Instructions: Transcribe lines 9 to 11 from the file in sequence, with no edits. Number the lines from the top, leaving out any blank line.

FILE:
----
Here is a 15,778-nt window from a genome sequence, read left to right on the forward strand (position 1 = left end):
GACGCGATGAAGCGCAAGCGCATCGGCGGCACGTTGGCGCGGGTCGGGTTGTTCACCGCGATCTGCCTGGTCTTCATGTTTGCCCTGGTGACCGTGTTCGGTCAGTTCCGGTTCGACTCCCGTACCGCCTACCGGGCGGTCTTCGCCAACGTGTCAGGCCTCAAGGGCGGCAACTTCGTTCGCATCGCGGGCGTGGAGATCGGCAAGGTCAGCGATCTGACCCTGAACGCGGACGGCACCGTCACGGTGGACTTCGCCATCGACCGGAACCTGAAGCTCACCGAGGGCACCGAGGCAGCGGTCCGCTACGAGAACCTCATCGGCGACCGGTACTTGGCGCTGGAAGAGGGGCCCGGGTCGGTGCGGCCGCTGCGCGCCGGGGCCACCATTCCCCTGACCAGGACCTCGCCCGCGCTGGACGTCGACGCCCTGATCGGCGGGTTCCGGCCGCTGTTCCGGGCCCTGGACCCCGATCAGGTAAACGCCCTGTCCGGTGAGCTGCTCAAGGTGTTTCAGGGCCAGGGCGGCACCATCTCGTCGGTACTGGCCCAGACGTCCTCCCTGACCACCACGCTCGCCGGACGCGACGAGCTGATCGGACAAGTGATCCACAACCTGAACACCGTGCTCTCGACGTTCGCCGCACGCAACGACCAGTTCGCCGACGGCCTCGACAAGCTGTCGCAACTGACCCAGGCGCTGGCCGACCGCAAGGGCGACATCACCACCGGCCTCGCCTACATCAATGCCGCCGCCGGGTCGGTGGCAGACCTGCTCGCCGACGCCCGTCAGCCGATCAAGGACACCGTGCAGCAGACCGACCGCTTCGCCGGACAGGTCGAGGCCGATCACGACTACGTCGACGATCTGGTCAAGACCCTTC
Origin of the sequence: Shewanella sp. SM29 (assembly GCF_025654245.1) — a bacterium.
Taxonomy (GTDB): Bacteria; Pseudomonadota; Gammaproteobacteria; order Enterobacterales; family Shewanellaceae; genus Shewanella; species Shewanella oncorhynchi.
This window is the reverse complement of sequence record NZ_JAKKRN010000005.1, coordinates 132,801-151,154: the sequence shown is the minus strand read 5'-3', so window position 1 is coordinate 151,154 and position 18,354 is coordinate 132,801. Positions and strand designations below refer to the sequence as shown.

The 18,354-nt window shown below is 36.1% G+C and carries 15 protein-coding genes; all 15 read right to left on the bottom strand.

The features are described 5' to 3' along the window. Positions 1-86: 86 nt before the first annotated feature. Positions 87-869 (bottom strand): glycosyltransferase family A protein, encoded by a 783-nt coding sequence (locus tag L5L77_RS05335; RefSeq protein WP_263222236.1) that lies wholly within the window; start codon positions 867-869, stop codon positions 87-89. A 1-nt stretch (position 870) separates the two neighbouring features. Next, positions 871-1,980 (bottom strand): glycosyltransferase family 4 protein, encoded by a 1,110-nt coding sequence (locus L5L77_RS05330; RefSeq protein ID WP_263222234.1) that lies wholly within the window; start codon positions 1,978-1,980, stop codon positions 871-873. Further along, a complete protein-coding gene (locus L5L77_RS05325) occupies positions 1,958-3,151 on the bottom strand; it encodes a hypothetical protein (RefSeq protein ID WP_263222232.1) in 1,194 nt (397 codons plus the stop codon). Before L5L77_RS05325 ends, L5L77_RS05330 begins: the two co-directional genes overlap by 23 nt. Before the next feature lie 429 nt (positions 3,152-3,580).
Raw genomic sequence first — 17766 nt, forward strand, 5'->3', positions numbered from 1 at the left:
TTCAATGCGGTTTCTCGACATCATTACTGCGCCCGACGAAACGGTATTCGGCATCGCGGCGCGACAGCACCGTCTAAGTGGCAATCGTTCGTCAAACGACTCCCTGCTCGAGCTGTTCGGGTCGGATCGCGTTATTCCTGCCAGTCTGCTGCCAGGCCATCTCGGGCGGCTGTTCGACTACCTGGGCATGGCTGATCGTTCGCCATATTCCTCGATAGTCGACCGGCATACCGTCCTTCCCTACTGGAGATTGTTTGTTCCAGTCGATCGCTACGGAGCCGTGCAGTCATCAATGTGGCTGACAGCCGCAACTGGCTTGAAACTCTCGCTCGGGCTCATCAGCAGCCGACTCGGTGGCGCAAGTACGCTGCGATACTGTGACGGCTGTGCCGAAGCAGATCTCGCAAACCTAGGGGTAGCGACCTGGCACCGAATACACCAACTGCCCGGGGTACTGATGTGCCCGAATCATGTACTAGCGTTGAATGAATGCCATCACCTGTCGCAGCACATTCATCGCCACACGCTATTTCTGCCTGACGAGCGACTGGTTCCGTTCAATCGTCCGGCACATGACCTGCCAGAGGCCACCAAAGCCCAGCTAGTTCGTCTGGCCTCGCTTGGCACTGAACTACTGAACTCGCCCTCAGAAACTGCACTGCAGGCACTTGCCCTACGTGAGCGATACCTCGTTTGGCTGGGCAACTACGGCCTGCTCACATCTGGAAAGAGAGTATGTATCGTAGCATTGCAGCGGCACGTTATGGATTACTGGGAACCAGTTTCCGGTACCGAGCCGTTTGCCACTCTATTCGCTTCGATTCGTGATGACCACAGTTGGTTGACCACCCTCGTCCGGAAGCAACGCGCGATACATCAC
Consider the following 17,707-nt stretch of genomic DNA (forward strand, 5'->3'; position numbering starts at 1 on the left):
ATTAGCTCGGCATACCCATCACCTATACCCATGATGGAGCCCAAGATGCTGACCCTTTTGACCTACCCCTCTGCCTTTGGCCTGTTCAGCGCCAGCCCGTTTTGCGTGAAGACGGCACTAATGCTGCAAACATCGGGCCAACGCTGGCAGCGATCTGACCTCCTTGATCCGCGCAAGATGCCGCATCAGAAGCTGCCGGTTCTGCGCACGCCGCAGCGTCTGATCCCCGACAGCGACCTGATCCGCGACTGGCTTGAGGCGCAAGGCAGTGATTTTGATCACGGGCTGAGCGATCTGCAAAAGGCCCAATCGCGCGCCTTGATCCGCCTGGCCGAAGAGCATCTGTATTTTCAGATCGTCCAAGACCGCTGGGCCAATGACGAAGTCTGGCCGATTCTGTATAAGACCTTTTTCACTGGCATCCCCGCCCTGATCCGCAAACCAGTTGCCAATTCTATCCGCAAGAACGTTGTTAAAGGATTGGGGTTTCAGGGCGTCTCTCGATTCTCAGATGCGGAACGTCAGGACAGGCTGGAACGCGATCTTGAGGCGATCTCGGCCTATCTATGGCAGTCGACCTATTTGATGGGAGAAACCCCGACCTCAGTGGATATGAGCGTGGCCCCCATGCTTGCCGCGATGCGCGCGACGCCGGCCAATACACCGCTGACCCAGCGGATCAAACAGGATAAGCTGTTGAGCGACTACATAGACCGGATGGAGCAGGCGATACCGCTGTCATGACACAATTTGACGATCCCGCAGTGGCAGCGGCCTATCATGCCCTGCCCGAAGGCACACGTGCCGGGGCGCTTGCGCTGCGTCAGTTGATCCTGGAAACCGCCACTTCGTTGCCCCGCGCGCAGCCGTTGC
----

TTCAATGCGGTTTCTCGACATCATTACTGCGCCCGACGAAACGGTATTCGGCATCGCGGCGCGACAGCACCGTCTAAGTGGCAATCGTTCGTCAAACGACTCCCTGCTCGAGCTGTTCGGGTCGGATCGCGTTATTCCTGCCAGTCTGCTGCCAGGCCATCTCGGGCGGCTGTTCGACTACCTGGGCATGGCTGATCGTTCGCCATATTCCTCGATAGTCGACCGGCATACCGTCCTTCCCTACTGGAGATTGTTTGTTCCAGTCGATCGCTACGGAGCCGTGCAGTCATCAATGTGGCTGACAGCCGCAACTGGCTTGAAACTCTCGCTCGGGCTCATCAGCAGCCGACTCGGTGGCGCAAGTACGCTGCGATACTGTGACGGCTGTGCCGAAGCAGATCTCGCAAACCTAGGGGTAGCGACCTGGCACCGAATACACCAACTGCCCGGGGTACTGATGTGCCCGAATCATGTACTAGCGTTGAATGAATGCCATCACCTGTCGCAGCACATTCATCGCCACACGCTATTTCTGCCTGACGAGCGACTGGTTCCGTTCAATCGTCCGGCACATGACCTGCCAGAGGCCACCAAAGCCCAGCTAGTTCGTCTGGCCTCGCTTGGCACTGAACTACTGAACTCGCCCTCAGAAACTGCACTGCAGGCACTTGCCCTACGTGAGCGATACCTCGTTTGGCTGGGCAACTACGGCCTGCTCACATCTGGAAAGAGAGTATGTATCGTAGCATTGCAGCGGCACGTTATGGATTACTGGGAACCAGTTTCCGGTACCGAGCCGTTTGCCACTCTATTCGCTTCGATTCGTGATGACCACAGTTGGTTGACCACCCTCGTCCGGAAGCAACGCGCGATACATCAC
Consider the following 17,707-nt stretch of genomic DNA (forward strand, 5'->3'; position numbering starts at 1 on the left):
ATTAGCTCGGCATACCCATCACCTATACCCATGATGGAGCCCAAGATGCTGACCCTTTTGACCTACCCCTCTGCCTTTGGCCTGTTCAGCGCCAGCCCGTTTTGCGTGAAGACGGCACTAATGCTGCAAACATCGGGCCAACGCTGGCAGCGATCTGACCTCCTTGATCCGCGCAAGATGCCGCATCAGAAGCTGCCGGTTCTGCGCACGCCGCAGCGTCTGATCCCCGACAGCGACCTGATCCGCGACTGGCTTGAGGCGCAAGGCAGTGATTTTGATCACGGGCTGAGCGATCTGCAAAAGGCCCAATCGCGCGCCTTGATCCGCCTGGCCGAAGAGCATCTGTATTTTCAGATCGTCCAAGACCGCTGGGCCAATGACGAAGTCTGGCCGATTCTGTATAAGACCTTTTTCACTGGCATCCCCGCCCTGATCCGCAAACCAGTTGCCAATTCTATCCGCAAGAACGTTGTTAAAGGATTGGGGTTTCAGGGCGTCTCTCGATTCTCAGATGCGGAACGTCAGGACAGGCTGGAACGCGATCTTGAGGCGATCTCGGCCTATCTATGGCAGTCGACCTATTTGATGGGAGAAACCCCGACCTCAGTGGATATGAGCGTGGCCCCCATGCTTGCCGCGATGCGCGCGACGCCGGCCAATACACCGCTGACCCAGCGGATCAAACAGGATAAGCTGTTGAGCGACTACATAGACCGGATGGAGCAGGCGATACCGCTGTCATGACACAATTTGACGATCCCGCAGTGGCAGCGGCCTATCATGCCCTGCCCGAAGGCACACGTGCCGGGGCGCTTGCGCTGCGTCAGTTGATCCTGGAAACCGCCACTTCGTTGCCCCGCGCGCAGCCGTTGC